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Opinion

Time to bury Palestinian inflexibility

Palestinian negotiator Saeb Erekat sought to undermine the Abraham Accords, all while successfully selling the Israeli left on his image as a peace-loving ideologue. It’s time to do away with the policies he led.

PLO Secretary-General Saeb Erekat speaks during a press conference in Jericho on Feb. 15, 2017. Photo by Flash90.
PLO Secretary-General Saeb Erekat speaks during a press conference in Jericho on Feb. 15, 2017. Photo by Flash90.
Daniel Siryoti
Daniel Siryoti

Chief Palestinian negotiator Saeb Erekat, who died on Monday, was laid to rest in Jericho on Wednesday afternoon, while elsewhere in the Palestinian Authority, Palestinians marked the 16th anniversary of the death of former PLO chairman Yasser Arafat.

Arafat is widely credited for making the Palestinian issue a part of the international community’s agenda, complete with the Palestinian demand that any future state would include eastern Jerusalem as its capital.

It was Arafat who put forward the demand for a just solution for hundreds of thousands of second- and third-generation Palestinian refugees living anywhere in the world, as well as for those living in the West Bank and the Gaza Strip.

One has to wonder whether, under Arafat, the Palestinian leadership would have acted differently following the 1993 Oslo Accords, which Erekat helped outline? Could his leadership have guaranteed the millions of Palestinians living in the territories a comfortable life in an independent state?

Quite a few academics, politicians, military officials and defense experts past and present have tried to answer this question, but it seems that the issue will stand—at least until a just and fair solution is found to the Israeli-Palestinian conflict.

The recent Abraham Accords can serve as a prism through which the issue can be reviewed as it would be through Palestinian and Arab eyes.

Mere days after the Abraham Accords were inked, P.A. leader Mahmoud Abbas demanded that the Arab League convene an urgent session and pass a resolution condemning the agreements, which he claimed made no mention of the Palestinian issue.

Arafat expressed similar anger when Egypt signed the peace agreement with Israel in the late 1970s.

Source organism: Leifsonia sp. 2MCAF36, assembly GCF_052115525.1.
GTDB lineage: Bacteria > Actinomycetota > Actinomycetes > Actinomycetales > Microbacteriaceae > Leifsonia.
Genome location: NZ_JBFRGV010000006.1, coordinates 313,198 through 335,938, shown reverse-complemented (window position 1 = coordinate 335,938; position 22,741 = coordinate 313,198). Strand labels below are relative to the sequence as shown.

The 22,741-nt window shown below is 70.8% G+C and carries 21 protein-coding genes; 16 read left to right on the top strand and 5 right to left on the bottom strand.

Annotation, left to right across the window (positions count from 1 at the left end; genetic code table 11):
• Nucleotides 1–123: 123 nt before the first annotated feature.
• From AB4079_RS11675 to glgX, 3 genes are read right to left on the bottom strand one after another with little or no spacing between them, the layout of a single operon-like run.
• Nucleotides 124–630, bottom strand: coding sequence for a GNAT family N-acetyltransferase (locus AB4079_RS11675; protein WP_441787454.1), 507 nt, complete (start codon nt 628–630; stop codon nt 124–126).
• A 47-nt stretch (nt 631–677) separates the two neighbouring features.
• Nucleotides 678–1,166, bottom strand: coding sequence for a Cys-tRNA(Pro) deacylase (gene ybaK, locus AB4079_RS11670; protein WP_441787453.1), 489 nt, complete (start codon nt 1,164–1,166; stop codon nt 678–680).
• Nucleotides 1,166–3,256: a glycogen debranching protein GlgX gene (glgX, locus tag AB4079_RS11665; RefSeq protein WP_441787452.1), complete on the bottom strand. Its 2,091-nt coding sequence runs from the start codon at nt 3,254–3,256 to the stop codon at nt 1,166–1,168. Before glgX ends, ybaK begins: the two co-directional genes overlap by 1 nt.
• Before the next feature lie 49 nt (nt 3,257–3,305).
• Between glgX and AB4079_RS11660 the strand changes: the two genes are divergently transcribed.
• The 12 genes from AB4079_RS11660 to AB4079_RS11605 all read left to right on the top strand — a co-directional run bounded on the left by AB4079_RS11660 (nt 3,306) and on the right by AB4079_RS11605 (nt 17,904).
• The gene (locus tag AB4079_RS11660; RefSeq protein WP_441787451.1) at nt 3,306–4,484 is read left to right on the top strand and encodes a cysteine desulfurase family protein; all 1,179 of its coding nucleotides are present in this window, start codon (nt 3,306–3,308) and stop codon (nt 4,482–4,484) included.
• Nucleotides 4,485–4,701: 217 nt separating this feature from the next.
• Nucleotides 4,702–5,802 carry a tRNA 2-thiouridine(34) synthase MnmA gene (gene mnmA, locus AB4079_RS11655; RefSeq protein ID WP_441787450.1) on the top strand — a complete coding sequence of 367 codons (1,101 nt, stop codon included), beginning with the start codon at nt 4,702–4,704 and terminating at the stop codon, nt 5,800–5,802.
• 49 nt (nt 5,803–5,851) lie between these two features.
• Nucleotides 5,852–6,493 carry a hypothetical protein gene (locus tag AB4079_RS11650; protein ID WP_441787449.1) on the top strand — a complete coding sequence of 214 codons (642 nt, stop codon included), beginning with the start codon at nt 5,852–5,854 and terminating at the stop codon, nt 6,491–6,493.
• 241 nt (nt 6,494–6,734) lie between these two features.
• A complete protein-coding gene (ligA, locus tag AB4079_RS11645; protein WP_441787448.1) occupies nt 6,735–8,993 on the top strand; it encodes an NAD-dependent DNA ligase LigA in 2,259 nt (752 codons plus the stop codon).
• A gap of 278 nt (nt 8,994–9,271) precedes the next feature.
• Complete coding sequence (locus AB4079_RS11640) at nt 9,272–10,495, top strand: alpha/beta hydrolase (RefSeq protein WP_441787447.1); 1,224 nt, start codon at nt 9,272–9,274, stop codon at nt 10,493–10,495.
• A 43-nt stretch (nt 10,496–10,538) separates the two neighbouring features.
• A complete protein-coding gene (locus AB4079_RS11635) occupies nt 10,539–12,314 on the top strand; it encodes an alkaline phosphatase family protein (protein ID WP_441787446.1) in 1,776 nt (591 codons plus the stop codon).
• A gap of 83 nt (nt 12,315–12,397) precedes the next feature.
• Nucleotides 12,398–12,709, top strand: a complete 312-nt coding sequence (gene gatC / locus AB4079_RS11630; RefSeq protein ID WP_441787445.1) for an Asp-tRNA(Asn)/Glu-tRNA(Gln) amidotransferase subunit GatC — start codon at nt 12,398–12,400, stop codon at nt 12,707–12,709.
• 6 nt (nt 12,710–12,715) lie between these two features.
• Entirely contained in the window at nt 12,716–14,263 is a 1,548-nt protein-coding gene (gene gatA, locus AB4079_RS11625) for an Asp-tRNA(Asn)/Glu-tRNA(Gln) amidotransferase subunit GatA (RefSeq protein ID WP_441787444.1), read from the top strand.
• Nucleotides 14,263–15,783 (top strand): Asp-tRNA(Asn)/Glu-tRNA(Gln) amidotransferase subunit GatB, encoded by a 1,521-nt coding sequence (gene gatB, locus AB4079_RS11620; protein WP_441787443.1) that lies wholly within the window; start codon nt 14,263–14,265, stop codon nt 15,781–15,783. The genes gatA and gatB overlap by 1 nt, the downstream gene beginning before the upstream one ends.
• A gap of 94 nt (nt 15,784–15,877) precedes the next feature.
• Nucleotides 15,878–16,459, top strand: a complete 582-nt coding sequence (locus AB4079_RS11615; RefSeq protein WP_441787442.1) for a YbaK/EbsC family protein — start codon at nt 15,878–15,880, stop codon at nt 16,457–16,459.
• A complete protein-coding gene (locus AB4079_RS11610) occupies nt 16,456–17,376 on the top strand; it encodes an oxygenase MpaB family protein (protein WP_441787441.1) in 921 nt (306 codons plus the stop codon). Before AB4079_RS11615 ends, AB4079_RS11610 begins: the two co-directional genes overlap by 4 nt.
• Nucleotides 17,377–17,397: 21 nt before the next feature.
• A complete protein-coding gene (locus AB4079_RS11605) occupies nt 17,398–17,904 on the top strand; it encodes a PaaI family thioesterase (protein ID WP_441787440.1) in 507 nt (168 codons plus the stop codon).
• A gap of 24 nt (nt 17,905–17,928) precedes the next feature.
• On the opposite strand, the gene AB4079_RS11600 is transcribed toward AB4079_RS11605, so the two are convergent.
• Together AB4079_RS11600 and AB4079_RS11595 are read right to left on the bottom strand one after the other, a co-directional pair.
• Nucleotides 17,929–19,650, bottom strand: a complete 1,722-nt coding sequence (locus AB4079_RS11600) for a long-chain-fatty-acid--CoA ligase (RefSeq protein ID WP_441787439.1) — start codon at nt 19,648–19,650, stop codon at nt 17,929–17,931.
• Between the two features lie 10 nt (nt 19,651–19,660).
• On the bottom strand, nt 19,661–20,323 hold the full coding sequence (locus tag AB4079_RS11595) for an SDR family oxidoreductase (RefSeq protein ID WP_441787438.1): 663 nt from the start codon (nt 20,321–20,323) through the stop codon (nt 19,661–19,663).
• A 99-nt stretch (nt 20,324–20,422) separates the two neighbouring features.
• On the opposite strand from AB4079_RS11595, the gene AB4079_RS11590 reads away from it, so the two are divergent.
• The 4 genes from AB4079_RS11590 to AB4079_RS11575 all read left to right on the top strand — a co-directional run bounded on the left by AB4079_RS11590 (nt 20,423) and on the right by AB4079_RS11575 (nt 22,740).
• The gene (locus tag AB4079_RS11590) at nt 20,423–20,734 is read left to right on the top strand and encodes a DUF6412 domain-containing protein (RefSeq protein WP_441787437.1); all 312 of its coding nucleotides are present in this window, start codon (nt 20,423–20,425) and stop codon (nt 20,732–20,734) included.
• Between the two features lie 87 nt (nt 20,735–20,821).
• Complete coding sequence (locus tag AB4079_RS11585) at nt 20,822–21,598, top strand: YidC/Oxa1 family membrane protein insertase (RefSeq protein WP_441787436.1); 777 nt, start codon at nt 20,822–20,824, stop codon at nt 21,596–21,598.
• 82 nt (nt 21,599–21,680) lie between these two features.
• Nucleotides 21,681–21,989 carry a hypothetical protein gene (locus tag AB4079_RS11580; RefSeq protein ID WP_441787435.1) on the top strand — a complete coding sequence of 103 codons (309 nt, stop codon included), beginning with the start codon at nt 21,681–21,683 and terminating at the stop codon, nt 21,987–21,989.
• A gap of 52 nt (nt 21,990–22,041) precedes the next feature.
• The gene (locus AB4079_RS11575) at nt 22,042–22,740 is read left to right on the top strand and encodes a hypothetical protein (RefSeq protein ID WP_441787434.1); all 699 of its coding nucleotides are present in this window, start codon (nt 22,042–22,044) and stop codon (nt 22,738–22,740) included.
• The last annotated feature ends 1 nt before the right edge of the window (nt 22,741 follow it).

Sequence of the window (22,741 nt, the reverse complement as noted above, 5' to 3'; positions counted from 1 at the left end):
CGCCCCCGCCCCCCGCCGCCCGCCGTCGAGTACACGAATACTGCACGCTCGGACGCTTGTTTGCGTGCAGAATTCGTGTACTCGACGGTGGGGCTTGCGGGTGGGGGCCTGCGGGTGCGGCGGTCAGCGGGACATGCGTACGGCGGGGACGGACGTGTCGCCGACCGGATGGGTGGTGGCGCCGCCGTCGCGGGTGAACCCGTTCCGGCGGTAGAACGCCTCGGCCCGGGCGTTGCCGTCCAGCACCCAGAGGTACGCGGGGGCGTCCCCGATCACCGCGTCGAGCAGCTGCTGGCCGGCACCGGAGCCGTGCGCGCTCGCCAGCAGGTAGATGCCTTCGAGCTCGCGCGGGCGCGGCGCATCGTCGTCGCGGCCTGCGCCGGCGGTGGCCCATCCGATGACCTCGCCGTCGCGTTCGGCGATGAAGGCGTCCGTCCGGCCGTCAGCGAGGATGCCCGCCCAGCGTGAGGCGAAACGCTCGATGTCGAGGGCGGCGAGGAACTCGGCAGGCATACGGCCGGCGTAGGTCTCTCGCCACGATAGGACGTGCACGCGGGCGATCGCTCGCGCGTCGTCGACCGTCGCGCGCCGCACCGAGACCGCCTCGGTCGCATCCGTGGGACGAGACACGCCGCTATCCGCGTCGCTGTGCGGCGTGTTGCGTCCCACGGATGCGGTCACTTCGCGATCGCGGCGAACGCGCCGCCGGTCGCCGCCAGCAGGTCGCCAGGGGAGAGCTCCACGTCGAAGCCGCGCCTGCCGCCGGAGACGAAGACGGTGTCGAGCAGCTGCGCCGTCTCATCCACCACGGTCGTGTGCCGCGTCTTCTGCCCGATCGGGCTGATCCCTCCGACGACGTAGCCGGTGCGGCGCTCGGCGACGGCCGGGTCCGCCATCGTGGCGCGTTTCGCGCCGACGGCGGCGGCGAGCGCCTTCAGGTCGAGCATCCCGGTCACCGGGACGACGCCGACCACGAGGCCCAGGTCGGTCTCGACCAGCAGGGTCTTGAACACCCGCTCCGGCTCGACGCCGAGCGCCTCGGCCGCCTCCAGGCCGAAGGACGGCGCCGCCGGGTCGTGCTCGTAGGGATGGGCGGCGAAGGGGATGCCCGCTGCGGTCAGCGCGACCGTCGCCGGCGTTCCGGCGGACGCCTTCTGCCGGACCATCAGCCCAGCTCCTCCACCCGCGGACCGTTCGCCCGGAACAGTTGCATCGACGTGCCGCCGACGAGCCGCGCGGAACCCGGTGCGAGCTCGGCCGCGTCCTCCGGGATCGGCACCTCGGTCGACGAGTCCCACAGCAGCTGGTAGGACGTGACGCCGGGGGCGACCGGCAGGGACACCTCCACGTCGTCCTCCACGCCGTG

The Palestinians also fumed because, in something of a break from policy, Arab rulers did not rush to condemn the Abraham Accords or sympathize with the Palestinian sense of victimhood. The United Arab Emirates, Bahrain and Sudan were not shunned by the Arab League as Egypt was in the wake of the 1979 peace deal.

Moreover, the majority of Arab nations did not protest the deals, nor did they rush to defend the “national Palestinian interest.”

The Palestinian leadership, from Arafat to Abbas, has failed to read the map of regional inserts. Arab states are looking to the future; only the Palestinian issue remains entrenched in the past.

Current Arab League Secretary-General Ahmed Aboul Gheit tried to allay the Palestinian fury over the League’s indifference, by pointing to the fact that the deal sought to prevent Israel’s plan to extend sovereignty to parts of Judea and Samaria and the Jordan Valley from taking place.

He suggested that, given the new regional circumstances, the Palestinians resume peace talks with Israel, regardless of whether U.S. President Donald Trump is reelected.

The Palestinians refused to listen. Erekat even called on Gheit to resign over his “disgraceful and criminal support of the Abraham Accords.”

So, in fact, the man rushed to an Israeli hospital in critical condition, where doctors fought for his life for more than three weeks, had actively attempted to undermine the Abraham Accords, all while successfully selling the Israeli left on his image as a peace-loving ideologue.

Perhaps it was no coincidence that the Palestinians chose the anniversary of Arafat’s death to bury Erekat—the chief negotiator with Israel.

If the Palestinians truly seek a just, lasting peace—one that would make the Middle East a better place—then they would be wise to bury their obstinacy as well. The continued lack of pragmatism will get them nowhere.

This article first appeared in Israel Hayom.

The opinions and facts presented in this article are those of the author, and neither JNS nor its partners assume any responsibility for them.
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